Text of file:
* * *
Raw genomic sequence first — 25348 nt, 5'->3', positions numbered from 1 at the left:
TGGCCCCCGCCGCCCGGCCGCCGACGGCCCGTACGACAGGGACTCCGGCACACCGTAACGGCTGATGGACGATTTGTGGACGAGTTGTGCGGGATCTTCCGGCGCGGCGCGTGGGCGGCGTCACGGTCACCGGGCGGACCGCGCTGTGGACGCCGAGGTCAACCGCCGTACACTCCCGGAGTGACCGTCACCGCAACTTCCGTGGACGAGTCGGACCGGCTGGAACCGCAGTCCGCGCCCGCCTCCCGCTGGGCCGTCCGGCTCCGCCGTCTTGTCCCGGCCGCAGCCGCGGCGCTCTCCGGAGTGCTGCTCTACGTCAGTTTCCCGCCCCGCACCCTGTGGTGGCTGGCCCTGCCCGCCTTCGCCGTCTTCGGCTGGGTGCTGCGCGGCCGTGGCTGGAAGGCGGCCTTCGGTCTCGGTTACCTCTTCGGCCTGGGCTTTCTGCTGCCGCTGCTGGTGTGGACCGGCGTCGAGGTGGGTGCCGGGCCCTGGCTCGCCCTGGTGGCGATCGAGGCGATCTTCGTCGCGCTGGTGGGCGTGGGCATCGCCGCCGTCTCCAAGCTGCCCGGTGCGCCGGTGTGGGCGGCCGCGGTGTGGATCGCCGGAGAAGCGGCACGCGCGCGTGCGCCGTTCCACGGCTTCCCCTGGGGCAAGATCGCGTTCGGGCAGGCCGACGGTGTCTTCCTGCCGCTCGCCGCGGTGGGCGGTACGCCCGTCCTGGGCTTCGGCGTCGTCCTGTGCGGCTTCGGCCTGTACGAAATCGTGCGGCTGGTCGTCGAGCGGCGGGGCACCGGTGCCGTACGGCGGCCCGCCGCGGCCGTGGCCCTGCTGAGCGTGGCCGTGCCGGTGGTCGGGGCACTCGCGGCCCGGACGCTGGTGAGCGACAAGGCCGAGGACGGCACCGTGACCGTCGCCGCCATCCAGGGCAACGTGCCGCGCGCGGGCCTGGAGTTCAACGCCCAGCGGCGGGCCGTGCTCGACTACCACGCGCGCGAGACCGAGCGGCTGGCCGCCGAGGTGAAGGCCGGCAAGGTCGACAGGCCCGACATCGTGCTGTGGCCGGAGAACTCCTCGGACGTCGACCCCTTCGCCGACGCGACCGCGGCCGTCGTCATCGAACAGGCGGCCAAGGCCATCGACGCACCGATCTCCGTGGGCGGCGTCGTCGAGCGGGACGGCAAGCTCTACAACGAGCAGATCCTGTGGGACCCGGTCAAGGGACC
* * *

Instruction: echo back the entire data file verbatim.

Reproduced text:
Raw genomic sequence first — 25348 nt, 5'->3', positions numbered from 1 at the left:
TGGCCCCCGCCGCCCGGCCGCCGACGGCCCGTACGACAGGGACTCCGGCACACCGTAACGGCTGATGGACGATTTGTGGACGAGTTGTGCGGGATCTTCCGGCGCGGCGCGTGGGCGGCGTCACGGTCACCGGGCGGACCGCGCTGTGGACGCCGAGGTCAACCGCCGTACACTCCCGGAGTGACCGTCACCGCAACTTCCGTGGACGAGTCGGACCGGCTGGAACCGCAGTCCGCGCCCGCCTCCCGCTGGGCCGTCCGGCTCCGCCGTCTTGTCCCGGCCGCAGCCGCGGCGCTCTCCGGAGTGCTGCTCTACGTCAGTTTCCCGCCCCGCACCCTGTGGTGGCTGGCCCTGCCCGCCTTCGCCGTCTTCGGCTGGGTGCTGCGCGGCCGTGGCTGGAAGGCGGCCTTCGGTCTCGGTTACCTCTTCGGCCTGGGCTTTCTGCTGCCGCTGCTGGTGTGGACCGGCGTCGAGGTGGGTGCCGGGCCCTGGCTCGCCCTGGTGGCGATCGAGGCGATCTTCGTCGCGCTGGTGGGCGTGGGCATCGCCGCCGTCTCCAAGCTGCCCGGTGCGCCGGTGTGGGCGGCCGCGGTGTGGATCGCCGGAGAAGCGGCACGCGCGCGTGCGCCGTTCCACGGCTTCCCCTGGGGCAAGATCGCGTTCGGGCAGGCCGACGGTGTCTTCCTGCCGCTCGCCGCGGTGGGCGGTACGCCCGTCCTGGGCTTCGGCGTCGTCCTGTGCGGCTTCGGCCTGTACGAAATCGTGCGGCTGGTCGTCGAGCGGCGGGGCACCGGTGCCGTACGGCGGCCCGCCGCGGCCGTGGCCCTGCTGAGCGTGGCCGTGCCGGTGGTCGGGGCACTCGCGGCCCGGACGCTGGTGAGCGACAAGGCCGAGGACGGCACCGTGACCGTCGCCGCCATCCAGGGCAACGTGCCGCGCGCGGGCCTGGAGTTCAACGCCCAGCGGCGGGCCGTGCTCGACTACCACGCGCGCGAGACCGAGCGGCTGGCCGCCGAGGTGAAGGCCGGCAAGGTCGACAGGCCCGACATCGTGCTGTGGCCGGAGAACTCCTCGGACGTCGACCCCTTCGCCGACGCGACCGCGGCCGTCGTCATCGAACAGGCGGCCAAGGCCATCGACGCACCGATCTCCGTGGGCGGCGTCGTCGAGCGGGACGGCAAGCTCTACAACGAGCAGATCCTGTGGGACCCGGTCAAGGGACC